While workers in all industries are exposed to various levels of hazards, some of the most severe ones exist in the welding sector. The tools and techniques welders use place them at considerable risk of diseases and injuries.
Chemical exposure, fire hazards, noise, burns, electrical shock and body injuries are some of the common risks in the welding industry. Though there are now different types of safety gear for welding on the market, this does not make all of them ideal for your tasks.
Your first step is identifying the hazards you are exposed to, depending on your welding technique and environment. The following are the essentials you should pick for body protection when welding.
The material you will choose for your welding jacket primarily depends on your weld type. For light-duty welding, cotton jackets are the ideal choice. These come in engineered and treated flame-resistant materials.
They spare your skin from the welding heat while minimising the unnecessary weight that will affect the handling of your task. Leather jackets are typically used for heavy and medium-duty welding. While they offer optimal protection and durability, they often get incredibly hot and uncomfortable.
To this end, some manufacturers have welding jackets featuring leather and cotton. The leather is used for the areas most exposed to heat while the fire-resistant cotton is used elsewhere.
These are meant for the protection of your torso from the heat and sparks that come with welding. In most cases, aprons are combined with sleeves to keep the arms protected. They extend from the chest to the legs and are made from a sturdier material compared to that used for jackets.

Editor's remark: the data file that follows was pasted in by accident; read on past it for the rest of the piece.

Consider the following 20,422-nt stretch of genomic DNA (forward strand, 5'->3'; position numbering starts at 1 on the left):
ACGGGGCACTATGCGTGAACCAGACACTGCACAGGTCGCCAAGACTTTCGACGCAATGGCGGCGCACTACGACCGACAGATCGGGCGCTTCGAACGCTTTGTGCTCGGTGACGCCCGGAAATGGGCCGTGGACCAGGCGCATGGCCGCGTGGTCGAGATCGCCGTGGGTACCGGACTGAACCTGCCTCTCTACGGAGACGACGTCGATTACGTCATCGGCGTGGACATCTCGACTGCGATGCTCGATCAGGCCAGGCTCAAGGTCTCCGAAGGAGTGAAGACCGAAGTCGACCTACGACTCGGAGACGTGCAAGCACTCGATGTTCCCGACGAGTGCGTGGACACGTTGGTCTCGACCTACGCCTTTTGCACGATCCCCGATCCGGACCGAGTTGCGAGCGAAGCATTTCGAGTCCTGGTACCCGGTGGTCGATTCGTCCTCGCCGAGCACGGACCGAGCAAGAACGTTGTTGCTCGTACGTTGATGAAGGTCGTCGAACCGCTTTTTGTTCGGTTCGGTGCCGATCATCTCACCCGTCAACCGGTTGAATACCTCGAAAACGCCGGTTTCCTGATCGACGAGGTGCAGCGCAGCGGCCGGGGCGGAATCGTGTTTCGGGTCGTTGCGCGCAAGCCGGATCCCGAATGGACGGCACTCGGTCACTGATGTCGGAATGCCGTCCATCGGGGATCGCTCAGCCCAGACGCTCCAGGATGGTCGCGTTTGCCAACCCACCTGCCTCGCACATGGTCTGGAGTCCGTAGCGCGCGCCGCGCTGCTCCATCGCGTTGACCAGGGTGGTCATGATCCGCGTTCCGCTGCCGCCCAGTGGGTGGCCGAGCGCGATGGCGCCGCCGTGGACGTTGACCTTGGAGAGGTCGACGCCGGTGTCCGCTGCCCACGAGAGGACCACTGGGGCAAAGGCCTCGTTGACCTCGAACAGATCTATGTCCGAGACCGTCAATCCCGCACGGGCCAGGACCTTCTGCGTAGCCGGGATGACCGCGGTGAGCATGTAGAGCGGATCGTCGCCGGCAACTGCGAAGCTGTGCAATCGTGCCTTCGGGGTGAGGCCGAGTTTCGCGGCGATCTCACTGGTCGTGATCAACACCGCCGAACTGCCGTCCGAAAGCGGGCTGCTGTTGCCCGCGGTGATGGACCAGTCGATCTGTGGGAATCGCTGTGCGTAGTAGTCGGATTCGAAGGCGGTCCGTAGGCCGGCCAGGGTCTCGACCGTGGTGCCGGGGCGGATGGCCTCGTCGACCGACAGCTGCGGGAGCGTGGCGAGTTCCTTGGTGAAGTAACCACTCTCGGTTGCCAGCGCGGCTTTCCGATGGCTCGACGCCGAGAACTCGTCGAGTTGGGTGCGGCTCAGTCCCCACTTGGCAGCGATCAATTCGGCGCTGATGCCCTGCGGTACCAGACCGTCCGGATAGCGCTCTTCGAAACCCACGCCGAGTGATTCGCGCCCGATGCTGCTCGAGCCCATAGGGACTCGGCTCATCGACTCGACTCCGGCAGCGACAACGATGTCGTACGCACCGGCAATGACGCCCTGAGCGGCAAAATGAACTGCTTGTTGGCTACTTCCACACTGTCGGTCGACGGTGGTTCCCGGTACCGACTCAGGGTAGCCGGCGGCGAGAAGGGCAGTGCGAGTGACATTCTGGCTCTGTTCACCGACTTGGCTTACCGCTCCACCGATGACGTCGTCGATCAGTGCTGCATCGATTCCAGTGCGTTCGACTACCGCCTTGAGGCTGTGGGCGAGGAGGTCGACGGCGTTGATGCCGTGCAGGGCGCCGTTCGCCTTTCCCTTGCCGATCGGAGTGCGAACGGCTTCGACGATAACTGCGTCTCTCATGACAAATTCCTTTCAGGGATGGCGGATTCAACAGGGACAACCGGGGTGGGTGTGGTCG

Aprons feature an open back and will thus not restrict your mobility as full suits will. The aprons also come with utility pockets to ease your work.
These are used as an alternative to welding jackets. They are usually worn together with gloves and aprons. Welding sleeves are made of fireproof fabrics ranging from leather to heavy suede and extend from the wrists to the shoulders.
A variety of sleeves known as the welding gauntlets have in-built gloves. They are the best choice for tasks that call for considerable arm movement since the wearers’ shoulders will not be as restricted as they would in a welding jacket.
Most welders will spend a large portion of their time kneeling on rough surfaces. Kneepads are essential for the protection of the knees in this case and to ease the task at hand. Welding kneepads have a hard outer cover and interior cushions to make the work position less stressful for a wearer’s knees.
The above body protection components have been around for ages, but few welding shops see the need for investing in them believing all they need are gloves and a helmet. For them, their clothes will offer as much protection as any of the above items.
Your everyday clothes are nonetheless not fire-resistant and might catch welding sparks and cause deadly burns. Thankfully, the body protection components detailed above are inexpensive and have minimal impact on your welding.